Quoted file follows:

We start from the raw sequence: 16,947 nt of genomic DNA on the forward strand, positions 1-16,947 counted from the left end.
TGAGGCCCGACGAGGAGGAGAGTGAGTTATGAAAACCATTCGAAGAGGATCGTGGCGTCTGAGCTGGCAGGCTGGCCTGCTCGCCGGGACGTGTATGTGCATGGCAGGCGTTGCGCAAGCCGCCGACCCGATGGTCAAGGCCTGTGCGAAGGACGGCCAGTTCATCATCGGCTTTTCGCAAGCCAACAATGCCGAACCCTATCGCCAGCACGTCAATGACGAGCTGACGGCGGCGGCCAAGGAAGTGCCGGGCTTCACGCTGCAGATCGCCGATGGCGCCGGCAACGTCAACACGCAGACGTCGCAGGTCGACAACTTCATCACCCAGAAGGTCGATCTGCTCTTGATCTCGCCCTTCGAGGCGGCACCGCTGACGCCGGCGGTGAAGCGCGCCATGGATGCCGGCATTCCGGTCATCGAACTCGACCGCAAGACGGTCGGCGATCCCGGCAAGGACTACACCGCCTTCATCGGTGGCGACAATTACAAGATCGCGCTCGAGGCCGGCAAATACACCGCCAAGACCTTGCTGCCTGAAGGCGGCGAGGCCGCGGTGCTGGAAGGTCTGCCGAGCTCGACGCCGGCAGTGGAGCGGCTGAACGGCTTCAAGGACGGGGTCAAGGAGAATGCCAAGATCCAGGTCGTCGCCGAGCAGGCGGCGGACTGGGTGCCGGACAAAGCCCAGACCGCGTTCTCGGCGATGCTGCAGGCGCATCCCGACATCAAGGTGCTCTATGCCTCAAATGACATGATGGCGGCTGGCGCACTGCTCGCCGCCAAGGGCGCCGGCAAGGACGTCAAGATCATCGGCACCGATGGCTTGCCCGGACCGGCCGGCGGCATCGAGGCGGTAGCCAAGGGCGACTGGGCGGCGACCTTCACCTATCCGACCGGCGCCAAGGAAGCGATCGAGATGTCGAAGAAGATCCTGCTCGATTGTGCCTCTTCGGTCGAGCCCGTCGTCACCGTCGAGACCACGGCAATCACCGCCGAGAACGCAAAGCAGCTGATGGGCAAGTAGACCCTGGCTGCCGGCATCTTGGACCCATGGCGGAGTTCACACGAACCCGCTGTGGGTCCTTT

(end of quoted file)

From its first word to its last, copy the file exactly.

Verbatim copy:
We start from the raw sequence: 16,947 nt of genomic DNA on the forward strand, positions 1-16,947 counted from the left end.
TGAGGCCCGACGAGGAGGAGAGTGAGTTATGAAAACCATTCGAAGAGGATCGTGGCGTCTGAGCTGGCAGGCTGGCCTGCTCGCCGGGACGTGTATGTGCATGGCAGGCGTTGCGCAAGCCGCCGACCCGATGGTCAAGGCCTGTGCGAAGGACGGCCAGTTCATCATCGGCTTTTCGCAAGCCAACAATGCCGAACCCTATCGCCAGCACGTCAATGACGAGCTGACGGCGGCGGCCAAGGAAGTGCCGGGCTTCACGCTGCAGATCGCCGATGGCGCCGGCAACGTCAACACGCAGACGTCGCAGGTCGACAACTTCATCACCCAGAAGGTCGATCTGCTCTTGATCTCGCCCTTCGAGGCGGCACCGCTGACGCCGGCGGTGAAGCGCGCCATGGATGCCGGCATTCCGGTCATCGAACTCGACCGCAAGACGGTCGGCGATCCCGGCAAGGACTACACCGCCTTCATCGGTGGCGACAATTACAAGATCGCGCTCGAGGCCGGCAAATACACCGCCAAGACCTTGCTGCCTGAAGGCGGCGAGGCCGCGGTGCTGGAAGGTCTGCCGAGCTCGACGCCGGCAGTGGAGCGGCTGAACGGCTTCAAGGACGGGGTCAAGGAGAATGCCAAGATCCAGGTCGTCGCCGAGCAGGCGGCGGACTGGGTGCCGGACAAAGCCCAGACCGCGTTCTCGGCGATGCTGCAGGCGCATCCCGACATCAAGGTGCTCTATGCCTCAAATGACATGATGGCGGCTGGCGCACTGCTCGCCGCCAAGGGCGCCGGCAAGGACGTCAAGATCATCGGCACCGATGGCTTGCCCGGACCGGCCGGCGGCATCGAGGCGGTAGCCAAGGGCGACTGGGCGGCGACCTTCACCTATCCGACCGGCGCCAAGGAAGCGATCGAGATGTCGAAGAAGATCCTGCTCGATTGTGCCTCTTCGGTCGAGCCCGTCGTCACCGTCGAGACCACGGCAATCACCGCCGAGAACGCAAAGCAGCTGATGGGCAAGTAGACCCTGGCTGCCGGCATCTTGGACCCATGGCGGAGTTCACACGAACCCGCTGTGGGTCCTTT